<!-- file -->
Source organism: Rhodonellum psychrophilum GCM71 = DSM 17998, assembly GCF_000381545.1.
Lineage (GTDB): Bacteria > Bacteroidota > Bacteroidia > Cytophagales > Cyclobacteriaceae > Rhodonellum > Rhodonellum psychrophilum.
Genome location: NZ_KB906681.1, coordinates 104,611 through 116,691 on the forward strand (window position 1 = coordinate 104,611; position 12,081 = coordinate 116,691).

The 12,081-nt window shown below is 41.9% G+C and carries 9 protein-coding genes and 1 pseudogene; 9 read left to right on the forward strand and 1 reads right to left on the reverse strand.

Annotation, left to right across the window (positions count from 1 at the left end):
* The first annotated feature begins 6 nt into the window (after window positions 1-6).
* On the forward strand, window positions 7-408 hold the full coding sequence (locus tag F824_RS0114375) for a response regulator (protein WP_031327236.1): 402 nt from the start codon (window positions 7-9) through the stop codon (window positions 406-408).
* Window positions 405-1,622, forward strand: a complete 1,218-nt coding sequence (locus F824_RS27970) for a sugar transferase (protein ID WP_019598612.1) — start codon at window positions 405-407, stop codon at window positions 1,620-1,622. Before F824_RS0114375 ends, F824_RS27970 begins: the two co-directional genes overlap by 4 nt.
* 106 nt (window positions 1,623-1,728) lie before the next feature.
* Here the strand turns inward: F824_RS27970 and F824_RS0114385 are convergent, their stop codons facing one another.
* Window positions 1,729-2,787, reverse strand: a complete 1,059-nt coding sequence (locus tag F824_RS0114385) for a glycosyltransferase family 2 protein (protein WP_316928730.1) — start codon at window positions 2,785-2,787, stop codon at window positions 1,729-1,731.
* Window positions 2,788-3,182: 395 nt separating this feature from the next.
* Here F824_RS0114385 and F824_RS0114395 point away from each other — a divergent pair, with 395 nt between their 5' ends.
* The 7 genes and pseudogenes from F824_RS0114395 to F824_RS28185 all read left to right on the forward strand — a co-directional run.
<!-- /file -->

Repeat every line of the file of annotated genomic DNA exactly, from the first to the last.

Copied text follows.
Source organism: Rhodonellum psychrophilum GCM71 = DSM 17998, assembly GCF_000381545.1.
Lineage (GTDB): Bacteria > Bacteroidota > Bacteroidia > Cytophagales > Cyclobacteriaceae > Rhodonellum > Rhodonellum psychrophilum.
Genome location: NZ_KB906681.1, coordinates 104,611 through 116,691 on the forward strand (window position 1 = coordinate 104,611; position 12,081 = coordinate 116,691).

The 12,081-nt window shown below is 41.9% G+C and carries 9 protein-coding genes and 1 pseudogene; 9 read left to right on the forward strand and 1 reads right to left on the reverse strand.

Annotation, left to right across the window (positions count from 1 at the left end):
* The first annotated feature begins 6 nt into the window (after window positions 1-6).
* On the forward strand, window positions 7-408 hold the full coding sequence (locus tag F824_RS0114375) for a response regulator (protein WP_031327236.1): 402 nt from the start codon (window positions 7-9) through the stop codon (window positions 406-408).
* Window positions 405-1,622, forward strand: a complete 1,218-nt coding sequence (locus F824_RS27970) for a sugar transferase (protein ID WP_019598612.1) — start codon at window positions 405-407, stop codon at window positions 1,620-1,622. Before F824_RS0114375 ends, F824_RS27970 begins: the two co-directional genes overlap by 4 nt.
* 106 nt (window positions 1,623-1,728) lie before the next feature.
* Here the strand turns inward: F824_RS27970 and F824_RS0114385 are convergent, their stop codons facing one another.
* Window positions 1,729-2,787, reverse strand: a complete 1,059-nt coding sequence (locus tag F824_RS0114385) for a glycosyltransferase family 2 protein (protein WP_316928730.1) — start codon at window positions 2,785-2,787, stop codon at window positions 1,729-1,731.
* Window positions 2,788-3,182: 395 nt separating this feature from the next.
* Here F824_RS0114385 and F824_RS0114395 point away from each other — a divergent pair, with 395 nt between their 5' ends.
* The 7 genes and pseudogenes from F824_RS0114395 to F824_RS28185 all read left to right on the forward strand — a co-directional run.